Tuesday, May 19th, 2020

Fiona Apple – Shameika

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Tobi Tella: Fetch The Bolt Cutters was ascended to classic status by The Discourse as soon as it was released, and it doesn’t surprise me that so many people find value, because Fiona’s writing always functions on eight different layers of aware. What I connect with most about this is the self-awareness that Shameika probably truly could give less of a fuck about this petty middle school drama now, but the comment was so internalized that a whole song has stemmed from it decades later. Everyone has moments that are insignificant to everyone else that have informed your entire life and flare up constantly. The fact that the statement is encouraging makes it even sadder; negative comments feel designed to stick in your brain, but pumping yourself up with backhanded compliments given to your 12-year-old self is pathetic in a way most artists would never share with their listeners. 
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Alex Clifton: A whirling hurricane of a piano line combined with doses of humour and emotion, jazzy and inventive and just plain fun to experience. We all have our own Shameika experience, buried deep — some comment from another kid that definitely does not remember you now, as an adult, but the words stick forever. There’s a really lovely tenderness in the way Apple recounts this memory, the fact that Shameika was never a friend, but bolstered her confidence in a way few others ever could. Small acts of kindness can go a long way, and that’s a lovely nugget to remember these days.
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Katherine St Asaph: The Fiona Apple Discourse has arrived, and as is increasingly common my stance isn’t any of the usual Am I The Asshole voting options. My stance: The Idler Wheel is Fiona Apple’s masterpiece, the genius coronation should have happened then, and in happening belatedly it happened for an album that, while good, is lesser. It’s not that nothing sounds like Fetch the Bolt Cutters, it’s that people forget the stuff that sounds like it exists. (The artist most obviously musically influenced by Fiona Apple is Amanda Palmer, but the culture isn’t ready for that conversation. Mostly.) “Shameika” is experimental perhaps, but more than that it’s theatrical, like a dramatic monologue. Apple writes another runaway-calliope piano line, kin to “Left Alone” or “Fast As You Can,” and structures musical cues and lyrical asides written as vaudeville — on lines like “that just made the bullies worse,” you can practically hear the spotlight and the phantom ba-dum-tish. She vamps, gives herself a Greek chorus, toward the end almost raps; there’s the sense that she’s just barely keeping up with the tempo and the clatter, a straightforward metaphor for the tempo and clatter inside her mind. Normally I love all these things and wouldn’t mind millions more, so why does “Shameika” feel slightly lesser? Some of it is subjective — I’m a cat person, so “my dog and my man and my music is my holy trinity” hits roughly the same way as “heckin’ doggo.” But some of it may not just be me. As Apple as a composer and vocalist has grown more freewheeling, less predictable, Apple as a lyricist has grown more didactic, not always for the better. This is most apparent on “Under the Table,” but the bridge here does it, too, as does the titular Shameika, here to dispense affirmation. It’s one thing for Apple to write about specific but anonymous men (see “this guy, what a guy”) and something else when it’s a named, likely black kid from middle school whom she barely remembered beyond a blessing that doesn’t entirely sound like a compliment. Apple doesn’t idealize her (“Shameika wasn’t gentle and she wasn’t my friend”) or turn her into a reaction GIF (the memes, though…), but for an artist whose writing is usually hyper-meticulously examined, this feels a bit un-examined. One senses, palpably, another side to the story.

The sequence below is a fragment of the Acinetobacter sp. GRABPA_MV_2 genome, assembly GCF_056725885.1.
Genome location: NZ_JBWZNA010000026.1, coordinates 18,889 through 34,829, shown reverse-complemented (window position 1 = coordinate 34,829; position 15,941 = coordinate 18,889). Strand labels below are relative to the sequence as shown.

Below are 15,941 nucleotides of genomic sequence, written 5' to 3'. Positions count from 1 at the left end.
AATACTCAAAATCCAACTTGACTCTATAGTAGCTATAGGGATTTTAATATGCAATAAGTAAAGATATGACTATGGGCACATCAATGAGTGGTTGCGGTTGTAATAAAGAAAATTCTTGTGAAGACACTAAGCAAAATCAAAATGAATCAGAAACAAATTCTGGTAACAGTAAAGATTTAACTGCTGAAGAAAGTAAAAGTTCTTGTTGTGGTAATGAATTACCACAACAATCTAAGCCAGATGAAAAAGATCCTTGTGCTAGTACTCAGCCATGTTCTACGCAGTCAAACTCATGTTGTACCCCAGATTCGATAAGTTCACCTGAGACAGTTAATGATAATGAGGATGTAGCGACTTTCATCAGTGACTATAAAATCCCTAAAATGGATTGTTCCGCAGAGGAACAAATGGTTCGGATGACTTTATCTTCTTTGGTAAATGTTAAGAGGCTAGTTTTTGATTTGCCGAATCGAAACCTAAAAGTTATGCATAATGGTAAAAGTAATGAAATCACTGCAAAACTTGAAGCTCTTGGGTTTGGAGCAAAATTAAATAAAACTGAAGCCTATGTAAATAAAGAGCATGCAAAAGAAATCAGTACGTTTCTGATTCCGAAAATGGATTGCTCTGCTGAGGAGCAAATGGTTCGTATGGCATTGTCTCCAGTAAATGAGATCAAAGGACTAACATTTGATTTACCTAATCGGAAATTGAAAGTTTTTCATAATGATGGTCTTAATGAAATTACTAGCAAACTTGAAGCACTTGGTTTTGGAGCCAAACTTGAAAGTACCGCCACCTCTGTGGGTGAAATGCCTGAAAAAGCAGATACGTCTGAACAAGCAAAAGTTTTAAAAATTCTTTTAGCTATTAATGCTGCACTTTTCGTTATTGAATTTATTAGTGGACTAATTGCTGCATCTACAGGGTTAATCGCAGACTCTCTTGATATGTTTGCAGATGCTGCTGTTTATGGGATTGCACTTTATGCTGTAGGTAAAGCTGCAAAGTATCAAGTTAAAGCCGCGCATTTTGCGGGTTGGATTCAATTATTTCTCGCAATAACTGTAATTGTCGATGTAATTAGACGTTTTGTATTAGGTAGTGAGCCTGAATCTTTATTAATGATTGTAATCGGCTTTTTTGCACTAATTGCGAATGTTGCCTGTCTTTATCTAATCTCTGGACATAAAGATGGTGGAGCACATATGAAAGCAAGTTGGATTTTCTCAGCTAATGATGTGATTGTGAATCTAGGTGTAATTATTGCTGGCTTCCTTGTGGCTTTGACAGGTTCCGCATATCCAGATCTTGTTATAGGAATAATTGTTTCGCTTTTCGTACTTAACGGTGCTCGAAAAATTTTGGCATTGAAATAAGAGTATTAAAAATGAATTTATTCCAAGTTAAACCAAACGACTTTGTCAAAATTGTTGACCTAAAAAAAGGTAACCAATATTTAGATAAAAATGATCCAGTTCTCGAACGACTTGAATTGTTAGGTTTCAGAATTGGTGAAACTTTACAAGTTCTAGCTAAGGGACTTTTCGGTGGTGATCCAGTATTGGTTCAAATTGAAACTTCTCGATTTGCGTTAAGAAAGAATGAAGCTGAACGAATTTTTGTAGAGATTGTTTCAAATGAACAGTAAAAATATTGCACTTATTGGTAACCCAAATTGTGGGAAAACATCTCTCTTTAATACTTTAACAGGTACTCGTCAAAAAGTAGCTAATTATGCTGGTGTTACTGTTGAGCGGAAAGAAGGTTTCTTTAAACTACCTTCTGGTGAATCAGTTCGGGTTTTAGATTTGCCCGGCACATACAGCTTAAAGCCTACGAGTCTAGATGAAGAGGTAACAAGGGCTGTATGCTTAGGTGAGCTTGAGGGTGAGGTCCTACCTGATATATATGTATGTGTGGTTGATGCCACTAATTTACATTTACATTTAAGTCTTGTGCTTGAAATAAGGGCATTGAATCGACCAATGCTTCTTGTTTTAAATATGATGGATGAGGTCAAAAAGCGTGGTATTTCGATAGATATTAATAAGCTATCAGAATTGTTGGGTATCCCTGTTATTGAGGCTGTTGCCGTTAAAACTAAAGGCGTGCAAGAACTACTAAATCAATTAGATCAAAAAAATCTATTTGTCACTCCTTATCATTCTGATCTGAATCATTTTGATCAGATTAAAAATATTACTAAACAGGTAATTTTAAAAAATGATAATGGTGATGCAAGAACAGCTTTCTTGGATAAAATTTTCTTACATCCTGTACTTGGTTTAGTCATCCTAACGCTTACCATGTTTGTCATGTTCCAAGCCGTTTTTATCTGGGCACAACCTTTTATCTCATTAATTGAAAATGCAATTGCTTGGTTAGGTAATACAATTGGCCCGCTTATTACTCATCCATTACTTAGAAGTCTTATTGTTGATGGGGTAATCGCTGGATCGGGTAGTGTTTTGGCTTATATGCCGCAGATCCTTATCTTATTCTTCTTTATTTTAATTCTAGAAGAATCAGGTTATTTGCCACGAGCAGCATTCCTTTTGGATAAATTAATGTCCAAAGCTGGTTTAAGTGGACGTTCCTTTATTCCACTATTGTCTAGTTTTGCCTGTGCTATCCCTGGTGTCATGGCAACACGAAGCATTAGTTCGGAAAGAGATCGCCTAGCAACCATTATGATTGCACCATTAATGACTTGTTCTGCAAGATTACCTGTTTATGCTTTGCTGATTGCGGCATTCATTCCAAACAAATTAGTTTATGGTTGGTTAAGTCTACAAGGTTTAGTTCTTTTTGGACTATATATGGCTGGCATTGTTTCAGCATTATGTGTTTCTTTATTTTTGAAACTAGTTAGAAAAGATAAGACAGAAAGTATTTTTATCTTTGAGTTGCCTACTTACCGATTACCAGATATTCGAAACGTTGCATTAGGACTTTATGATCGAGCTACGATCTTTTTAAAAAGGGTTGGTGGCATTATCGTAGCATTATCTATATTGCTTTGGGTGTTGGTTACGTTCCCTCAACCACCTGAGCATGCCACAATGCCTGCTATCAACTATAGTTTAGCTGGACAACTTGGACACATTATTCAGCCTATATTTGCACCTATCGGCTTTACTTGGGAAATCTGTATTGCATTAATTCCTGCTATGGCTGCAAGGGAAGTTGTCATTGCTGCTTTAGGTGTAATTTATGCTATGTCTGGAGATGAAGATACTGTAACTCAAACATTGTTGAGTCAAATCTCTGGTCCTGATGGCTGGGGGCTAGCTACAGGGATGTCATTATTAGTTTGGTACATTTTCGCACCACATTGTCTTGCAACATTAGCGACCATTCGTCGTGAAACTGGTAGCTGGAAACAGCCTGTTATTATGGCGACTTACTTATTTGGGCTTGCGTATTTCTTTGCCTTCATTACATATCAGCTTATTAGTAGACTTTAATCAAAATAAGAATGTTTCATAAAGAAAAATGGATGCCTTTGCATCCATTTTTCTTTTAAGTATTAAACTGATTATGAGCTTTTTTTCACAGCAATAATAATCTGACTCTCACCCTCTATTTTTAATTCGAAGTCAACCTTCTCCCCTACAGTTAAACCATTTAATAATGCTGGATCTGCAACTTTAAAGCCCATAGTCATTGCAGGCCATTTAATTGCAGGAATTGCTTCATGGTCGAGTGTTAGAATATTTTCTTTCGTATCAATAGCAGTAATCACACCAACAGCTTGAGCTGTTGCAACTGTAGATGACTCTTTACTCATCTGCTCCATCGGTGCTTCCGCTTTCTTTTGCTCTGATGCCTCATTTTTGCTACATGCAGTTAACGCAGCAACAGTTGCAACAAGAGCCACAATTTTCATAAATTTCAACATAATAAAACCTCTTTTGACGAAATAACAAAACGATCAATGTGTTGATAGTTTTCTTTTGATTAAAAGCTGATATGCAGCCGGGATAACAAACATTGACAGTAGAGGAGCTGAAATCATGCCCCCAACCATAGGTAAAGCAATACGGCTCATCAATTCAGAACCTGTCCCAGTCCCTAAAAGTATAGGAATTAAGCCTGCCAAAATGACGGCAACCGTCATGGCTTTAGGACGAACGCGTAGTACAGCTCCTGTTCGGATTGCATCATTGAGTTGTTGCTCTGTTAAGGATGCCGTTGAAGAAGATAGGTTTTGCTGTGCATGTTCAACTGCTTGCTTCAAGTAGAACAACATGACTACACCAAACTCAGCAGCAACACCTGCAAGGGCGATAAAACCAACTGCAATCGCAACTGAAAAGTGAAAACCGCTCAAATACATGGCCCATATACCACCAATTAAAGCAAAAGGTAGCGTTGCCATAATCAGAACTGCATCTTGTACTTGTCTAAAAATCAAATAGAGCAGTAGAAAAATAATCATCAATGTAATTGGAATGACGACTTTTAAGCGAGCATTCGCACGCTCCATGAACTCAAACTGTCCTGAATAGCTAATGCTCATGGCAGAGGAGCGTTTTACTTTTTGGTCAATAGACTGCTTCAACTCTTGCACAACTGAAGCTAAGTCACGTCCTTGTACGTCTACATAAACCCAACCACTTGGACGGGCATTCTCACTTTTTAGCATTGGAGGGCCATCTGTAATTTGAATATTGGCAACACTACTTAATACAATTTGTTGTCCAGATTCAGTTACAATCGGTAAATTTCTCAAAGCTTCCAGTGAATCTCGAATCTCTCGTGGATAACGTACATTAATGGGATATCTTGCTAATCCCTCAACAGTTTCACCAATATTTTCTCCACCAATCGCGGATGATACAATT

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Edward Okulicz: It’s the Fiona Apple origin story! Well, it’s a Fiona Apple origin story, as good a place as any to come to know this iteration of Fiona Apple. Her piano is, in isolation, a bit of a rollicking good time, and in context, like a rimshot trailing behind every word picture. They’re good pictures too — crunching leaves, the sound of a riding crop on her leg — making “Shameika” a crisp, well-paced vignette. Google reports a 500 per cent increase in searches for “is the piano a percussion instrument or a stringed instrument” in the last month.
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Jacob Sujin Kuppermann: Fiona Apple’s songwriting most commonly focuses solely on her own self– or at most, her self and some invisible, off-stage figure of longing or derangement. So the strangeness of “Shameika” is in the way it hinges so much of its emotional weight on more coherent others– the title character, who is defined solely in the context of Apple’s reaction to her, but also Tony and Sebastian and her dog and her man. It’s a strangeness that’s not entirely productive. The way the track slows down and clangs around whenever Shameika gets brought up feels weighty and unproductive, especially given the chaotic grace with which Apple navigates the rest of the song. And at the end of it all, “Shameika” feels like a tokenized figure, not allowed to exist outside of Apple’s grand cosmos of the self. It’s still thrilling, but there’s a certain hollowness at its center.